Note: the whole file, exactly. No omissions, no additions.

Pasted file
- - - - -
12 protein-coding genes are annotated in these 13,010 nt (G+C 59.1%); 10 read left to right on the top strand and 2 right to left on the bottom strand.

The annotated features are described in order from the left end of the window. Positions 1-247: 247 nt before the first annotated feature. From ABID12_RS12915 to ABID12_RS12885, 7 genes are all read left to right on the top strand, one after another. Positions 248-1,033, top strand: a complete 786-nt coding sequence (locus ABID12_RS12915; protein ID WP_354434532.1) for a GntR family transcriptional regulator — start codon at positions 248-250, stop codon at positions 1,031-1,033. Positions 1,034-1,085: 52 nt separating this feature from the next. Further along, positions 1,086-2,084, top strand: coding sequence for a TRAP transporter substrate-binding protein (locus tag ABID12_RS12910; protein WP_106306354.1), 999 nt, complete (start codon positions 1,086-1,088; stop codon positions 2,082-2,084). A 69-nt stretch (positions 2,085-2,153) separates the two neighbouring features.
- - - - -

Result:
12 protein-coding genes are annotated in these 13,010 nt (G+C 59.1%); 10 read left to right on the top strand and 2 right to left on the bottom strand.

The annotated features are described in order from the left end of the window. Positions 1-247: 247 nt before the first annotated feature. From ABID12_RS12915 to ABID12_RS12885, 7 genes are all read left to right on the top strand, one after another. Positions 248-1,033, top strand: a complete 786-nt coding sequence (locus ABID12_RS12915; protein ID WP_354434532.1) for a GntR family transcriptional regulator — start codon at positions 248-250, stop codon at positions 1,031-1,033. Positions 1,034-1,085: 52 nt separating this feature from the next. Further along, positions 1,086-2,084, top strand: coding sequence for a TRAP transporter substrate-binding protein (locus tag ABID12_RS12910; protein WP_106306354.1), 999 nt, complete (start codon positions 1,086-1,088; stop codon positions 2,082-2,084). A 69-nt stretch (positions 2,085-2,153) separates the two neighbouring features.